Oddly enough, when Michael Richards was called out on his use of racial slurs, his reaction was virtually identical towards his challenger as Tosh's. Someone called him out, he attacked them with more slurs. The only differences are that Richards lost his temper and that the object of objection didn't just get up and leave- they fought back. It probably didn't help that the incident was caught on a phone video and went viral.

    Now personally, I have yet to ever hear a convincing argument that rape can be a funny joke. And if Tosh's only line of persuasion that it can be is, "Wouldn't it be funny if you were raped by five guys right now?", then I would imagine my belief will continue unchanged. Being a stand-up comic isn't just standing in front of a crowd and regurgitating a memorized routine. You have to work the room. You have to potentially argue, persuade, fight, attack, defend and even concede every statement you make now and again. What's more, you generally have to attempt do so in a clever and thoughtful way, because if your only weapon in the arsenal is a ham fist, you'll likely not win any audiences apart from the ignorant and brain dead both mindlessly snickering for nothing.

  • valerie

    You make an excellent point. I'm not even going to get into whether or not a rape joke can be funny or not, but Tosh in this instance didn't even attempt to make a joke...he's not making the argument for rape jokes, he's unwittingly making the argument that rape itself is funny and that's obviously stupid and wrong.
    Try and keep in mind how tough it is to respond to a crowd during a comedy show and hope (as I do) that he immediately regretted saying something so offensive, ridiculous, and UNFUNNY once he got off the stage.

  • TommyBennett

    oh, christ.

  • AudioSuede

    Rape can be funny. I've heard and laughed at rape jokes. Saying this joke has no payoff is false; the set-up was her heckle, the payoff was his response. It's a play in irony. She thinks rape isn't funny, so he retorts that it would be funny if she got raped right after saying that. Would it really be funny if she were actually raped at that moment? No. But the shock and irony are the joke, and if you don't find it funny that's fine, but then that's clearly not your sense of humor.

  • Sharon

    Intelligent response I was thinking the same thing

  • G-A

    If you find it funny, you are promoting rape culture. Period.

  • LwoodPDowd
  • Milly.

    But George Carlin wasn't saying that the actual act of raping someone was hilarious, but that the reasoning behind it was. That made the joke as it wasn't aimed at the victim but at the perpetrator.

    That's a key difference in this argument, given that there was no payoff to Tosh's joke and that the aim was at a victim.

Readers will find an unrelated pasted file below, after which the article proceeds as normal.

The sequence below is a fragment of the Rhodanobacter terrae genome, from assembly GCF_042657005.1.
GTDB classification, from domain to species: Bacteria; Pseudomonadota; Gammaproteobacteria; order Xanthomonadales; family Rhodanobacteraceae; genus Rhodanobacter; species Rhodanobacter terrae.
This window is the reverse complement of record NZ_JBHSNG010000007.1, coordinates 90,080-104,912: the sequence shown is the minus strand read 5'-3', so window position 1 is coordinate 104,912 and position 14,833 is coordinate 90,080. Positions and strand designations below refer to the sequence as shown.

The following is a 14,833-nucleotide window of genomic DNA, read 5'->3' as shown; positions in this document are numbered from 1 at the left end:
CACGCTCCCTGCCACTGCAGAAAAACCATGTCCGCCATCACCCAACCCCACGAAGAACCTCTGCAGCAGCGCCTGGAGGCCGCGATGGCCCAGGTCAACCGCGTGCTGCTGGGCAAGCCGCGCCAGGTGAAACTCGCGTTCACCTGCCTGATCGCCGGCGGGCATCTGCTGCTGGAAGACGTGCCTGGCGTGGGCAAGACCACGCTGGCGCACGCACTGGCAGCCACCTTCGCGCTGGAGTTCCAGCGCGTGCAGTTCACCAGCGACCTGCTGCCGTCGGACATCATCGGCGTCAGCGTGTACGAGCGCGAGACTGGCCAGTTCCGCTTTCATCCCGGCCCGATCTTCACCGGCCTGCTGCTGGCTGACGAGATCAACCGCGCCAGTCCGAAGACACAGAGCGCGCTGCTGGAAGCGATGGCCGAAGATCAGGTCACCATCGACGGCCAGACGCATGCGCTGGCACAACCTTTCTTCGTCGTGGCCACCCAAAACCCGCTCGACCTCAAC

• tatertot

    I think this is an important distinction.

    Offensive humor or humor that pushes the boundaries of what's socially acceptable must always be aimed at those with the power in a society and not those who are marginalized or victims. Otherwise it's just another form of bullying.

  • John G.

    If you don't understand comedy, then you can't comment on it. Period.

    Aren't undefended declarative statements fun?

  • AudioSuede

    I'm sorry, if we're going to be making knee-jerk declarative statements, then I'll just say what you just wrote is obviously wrong. Period.

  • AudioSuede

    To clarify, I was merely taking issue with your analysis of the joke as lacking a basic set up-punchline structure and arguing that the set up was in the heckle and the riff was in his reply, thereby giving the joke more structure than you credited. Otherwise, I feel you gave a salient argument, and while I disagree with you pretty much the whole way through, I'm glad you took the time to write it.

  • MachineGunJeanMaurice

    Christian, I knew you were a wicked man. Did not know you laughed at rape jokes...:) -JP from audiosuede.

  • AudioSuede

    Oh, JP. What can I say? All that rapin' just gives me the giggles.

    *not true*

  • LwoodPDowd

    The biggest reason Michael Richards got in trouble was connected to his losing his temper. When he went on the rant it gave the impression that he lost control and was letting his "true" self out. If he kept his cool so that it was all a part of his act, people wouldn't have assumed he truly meant it and he probably wouldn't have faced much criticism.

  • FLPardini

    Just don't fucking talk when someone else has a microphone. How hard is that concept?